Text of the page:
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Police turning to social media

Monroe County, N.Y. - Do you follow your local police department on Twitter or Facebook?

If you dont you may want to consider it because more and more police agencies are turning to social media to keep their communities informed.

In recent months the Gates Police Department has been actively updating its Facebook page with everything from fun photos at community events or even at an officers office birthday party. But there are also important crime alerts and safety warnings that could impact you or your neighborhood.

"Social media is an outstanding tool, explained Gates Police Officer Lance Duffy. It's a way to get our information out to the public in regards to safety issues, protecting yourself and your property, and also community events that are happening.

"We use it on a daily basis, we update it on a daily basis we hope that your listeners are going to Like the Gates Police Department on Facebook, we're trying to start a trend here."

The trend is one that is already in full swing across Monroe County and throughout Western New York.

Since January Rochester Police Chief James Sheppard has hosted regular Twitter Town Hall Meetings and interacted with the community on the departments profile: @RochesterNYPD

"Every Tuesday from 3 p.m. to 4 p.m. he gets on and uses the R.P.D. Twitter page and communicates with members of the community or whoever wants to come and ask him questions, explained spokeswoman Elena Correia. And thats him you're getting the real deal. That's him sitting there and answering your questions."

This month R.P.D. used Twitter to warn the community about Marcus Freeman, a man wanted for a recent homicide and double shooting on Pullman Avenue.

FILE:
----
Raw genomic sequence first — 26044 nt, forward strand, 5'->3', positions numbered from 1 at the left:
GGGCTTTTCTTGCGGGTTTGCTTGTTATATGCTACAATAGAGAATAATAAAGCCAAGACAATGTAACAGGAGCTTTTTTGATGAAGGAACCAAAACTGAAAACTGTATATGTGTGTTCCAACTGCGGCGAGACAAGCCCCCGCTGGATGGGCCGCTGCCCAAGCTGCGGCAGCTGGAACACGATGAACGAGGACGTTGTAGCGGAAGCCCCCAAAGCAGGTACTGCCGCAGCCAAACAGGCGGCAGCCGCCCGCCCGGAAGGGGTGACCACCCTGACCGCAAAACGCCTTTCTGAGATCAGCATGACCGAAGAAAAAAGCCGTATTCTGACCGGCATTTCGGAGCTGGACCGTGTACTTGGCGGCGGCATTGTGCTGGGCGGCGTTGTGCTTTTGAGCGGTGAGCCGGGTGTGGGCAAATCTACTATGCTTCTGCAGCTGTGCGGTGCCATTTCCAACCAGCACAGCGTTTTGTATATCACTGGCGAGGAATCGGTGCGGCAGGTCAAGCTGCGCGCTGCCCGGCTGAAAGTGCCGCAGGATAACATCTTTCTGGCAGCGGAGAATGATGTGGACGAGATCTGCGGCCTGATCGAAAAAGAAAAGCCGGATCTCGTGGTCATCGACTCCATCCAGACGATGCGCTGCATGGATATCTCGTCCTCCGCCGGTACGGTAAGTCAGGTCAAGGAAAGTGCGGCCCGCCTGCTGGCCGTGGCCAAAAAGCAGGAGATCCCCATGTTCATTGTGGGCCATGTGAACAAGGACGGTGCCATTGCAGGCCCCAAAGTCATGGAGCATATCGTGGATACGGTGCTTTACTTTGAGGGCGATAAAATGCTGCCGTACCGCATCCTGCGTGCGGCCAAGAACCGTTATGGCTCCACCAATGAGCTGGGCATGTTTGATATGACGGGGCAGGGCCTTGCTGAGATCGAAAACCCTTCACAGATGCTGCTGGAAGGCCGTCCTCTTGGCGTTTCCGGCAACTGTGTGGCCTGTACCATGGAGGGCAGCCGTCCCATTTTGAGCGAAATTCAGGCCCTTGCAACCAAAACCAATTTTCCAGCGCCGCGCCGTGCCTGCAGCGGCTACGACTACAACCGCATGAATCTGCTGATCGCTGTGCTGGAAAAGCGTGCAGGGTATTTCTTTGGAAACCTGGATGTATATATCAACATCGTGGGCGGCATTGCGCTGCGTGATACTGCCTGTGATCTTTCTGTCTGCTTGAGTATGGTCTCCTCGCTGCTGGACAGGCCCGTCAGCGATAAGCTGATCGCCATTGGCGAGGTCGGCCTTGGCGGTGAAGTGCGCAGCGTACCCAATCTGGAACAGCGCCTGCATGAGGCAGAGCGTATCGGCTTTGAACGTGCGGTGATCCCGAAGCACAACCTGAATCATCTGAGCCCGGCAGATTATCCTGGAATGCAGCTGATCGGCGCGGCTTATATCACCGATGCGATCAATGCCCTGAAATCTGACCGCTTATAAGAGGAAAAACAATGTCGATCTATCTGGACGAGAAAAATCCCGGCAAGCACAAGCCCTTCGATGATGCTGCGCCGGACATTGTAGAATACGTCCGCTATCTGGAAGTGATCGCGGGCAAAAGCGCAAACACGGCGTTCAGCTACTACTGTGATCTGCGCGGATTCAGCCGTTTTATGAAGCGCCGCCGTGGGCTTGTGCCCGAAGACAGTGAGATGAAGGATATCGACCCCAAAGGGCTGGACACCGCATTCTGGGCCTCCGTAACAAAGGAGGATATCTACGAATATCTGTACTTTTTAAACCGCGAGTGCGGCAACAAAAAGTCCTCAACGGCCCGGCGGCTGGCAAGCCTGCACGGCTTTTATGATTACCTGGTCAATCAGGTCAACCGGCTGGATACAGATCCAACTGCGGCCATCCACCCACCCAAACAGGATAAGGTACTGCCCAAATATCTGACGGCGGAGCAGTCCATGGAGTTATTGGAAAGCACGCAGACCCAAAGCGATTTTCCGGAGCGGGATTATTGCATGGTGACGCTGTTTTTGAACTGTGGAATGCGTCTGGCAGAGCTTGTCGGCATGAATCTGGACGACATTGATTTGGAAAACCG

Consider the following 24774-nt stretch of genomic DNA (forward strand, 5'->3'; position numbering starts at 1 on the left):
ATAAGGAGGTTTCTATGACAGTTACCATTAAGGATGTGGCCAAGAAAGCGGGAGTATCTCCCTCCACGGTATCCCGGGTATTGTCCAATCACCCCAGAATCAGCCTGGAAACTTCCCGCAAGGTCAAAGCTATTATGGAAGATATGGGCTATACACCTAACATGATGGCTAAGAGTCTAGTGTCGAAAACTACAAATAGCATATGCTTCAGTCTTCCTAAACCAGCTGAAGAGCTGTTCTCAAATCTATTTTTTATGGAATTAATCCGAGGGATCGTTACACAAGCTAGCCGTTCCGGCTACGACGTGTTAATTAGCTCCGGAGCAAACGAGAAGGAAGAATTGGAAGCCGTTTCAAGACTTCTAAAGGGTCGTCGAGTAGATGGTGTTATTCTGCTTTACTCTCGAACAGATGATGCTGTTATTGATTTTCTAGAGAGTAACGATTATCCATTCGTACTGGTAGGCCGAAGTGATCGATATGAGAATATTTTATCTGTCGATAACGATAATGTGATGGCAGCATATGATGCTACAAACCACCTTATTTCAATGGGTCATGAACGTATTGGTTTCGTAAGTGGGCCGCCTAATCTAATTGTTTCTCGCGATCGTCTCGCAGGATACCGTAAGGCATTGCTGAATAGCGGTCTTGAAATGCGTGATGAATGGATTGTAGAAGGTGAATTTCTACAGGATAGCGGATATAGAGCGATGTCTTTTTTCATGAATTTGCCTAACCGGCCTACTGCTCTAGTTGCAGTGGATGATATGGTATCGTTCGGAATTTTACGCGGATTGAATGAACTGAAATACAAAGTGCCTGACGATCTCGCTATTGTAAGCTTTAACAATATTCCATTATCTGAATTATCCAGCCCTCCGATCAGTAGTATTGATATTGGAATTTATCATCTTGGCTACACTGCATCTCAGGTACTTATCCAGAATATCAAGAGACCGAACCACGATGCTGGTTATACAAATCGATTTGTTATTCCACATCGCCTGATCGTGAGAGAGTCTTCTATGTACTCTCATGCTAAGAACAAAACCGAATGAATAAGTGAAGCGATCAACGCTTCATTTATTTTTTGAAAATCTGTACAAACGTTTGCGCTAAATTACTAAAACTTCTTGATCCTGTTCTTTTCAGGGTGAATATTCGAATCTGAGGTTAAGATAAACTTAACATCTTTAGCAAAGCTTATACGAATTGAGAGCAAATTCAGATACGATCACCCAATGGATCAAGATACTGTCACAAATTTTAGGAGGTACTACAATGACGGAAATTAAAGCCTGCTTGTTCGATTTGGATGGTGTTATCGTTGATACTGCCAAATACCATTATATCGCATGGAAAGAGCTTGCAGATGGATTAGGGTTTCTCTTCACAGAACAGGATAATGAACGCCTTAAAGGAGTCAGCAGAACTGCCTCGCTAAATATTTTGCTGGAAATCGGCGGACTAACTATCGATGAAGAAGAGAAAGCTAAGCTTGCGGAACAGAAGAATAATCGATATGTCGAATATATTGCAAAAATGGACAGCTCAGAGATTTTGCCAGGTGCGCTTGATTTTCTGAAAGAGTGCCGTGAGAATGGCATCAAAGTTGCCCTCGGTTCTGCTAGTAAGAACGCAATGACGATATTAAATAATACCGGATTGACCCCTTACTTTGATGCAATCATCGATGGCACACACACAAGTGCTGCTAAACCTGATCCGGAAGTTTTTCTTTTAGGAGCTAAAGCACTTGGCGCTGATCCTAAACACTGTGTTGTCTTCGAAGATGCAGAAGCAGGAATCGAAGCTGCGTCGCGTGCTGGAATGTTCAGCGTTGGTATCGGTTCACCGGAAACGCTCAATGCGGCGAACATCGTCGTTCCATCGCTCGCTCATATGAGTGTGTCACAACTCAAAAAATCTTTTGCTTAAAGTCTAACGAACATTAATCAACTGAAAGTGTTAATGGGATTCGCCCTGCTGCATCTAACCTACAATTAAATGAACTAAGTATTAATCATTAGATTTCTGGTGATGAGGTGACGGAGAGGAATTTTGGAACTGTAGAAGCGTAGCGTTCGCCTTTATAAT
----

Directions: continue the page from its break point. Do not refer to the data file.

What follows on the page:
"We received many leads and tips on that and we were able to solve that through the community," said Sgt. Correia.

"More people are getting their information from Facebook and Twitter than they are from going to websites now and so it's allowed us to get that information out quicker," said Commander David Phelps of the Monroe County Sheriffs Office.

That agency recently hired a communications specialist with a background in news, Brendan ORiordan, who manages the accounts and offers followers a glimpse at the personalities of the deputies who wear the uniforms.

Regular crime reports, community events, and the latest significant arrests are also posted on the Sheriffs Twitter feed.

"The feedback has been phenomenal from the community, said Commander Phelps. Deputies actually hear directly from community members commenting on their arrests, Great job you caught the guy who was in my neighborhood, so it's been very good and I really didn't expect that."

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Washington Times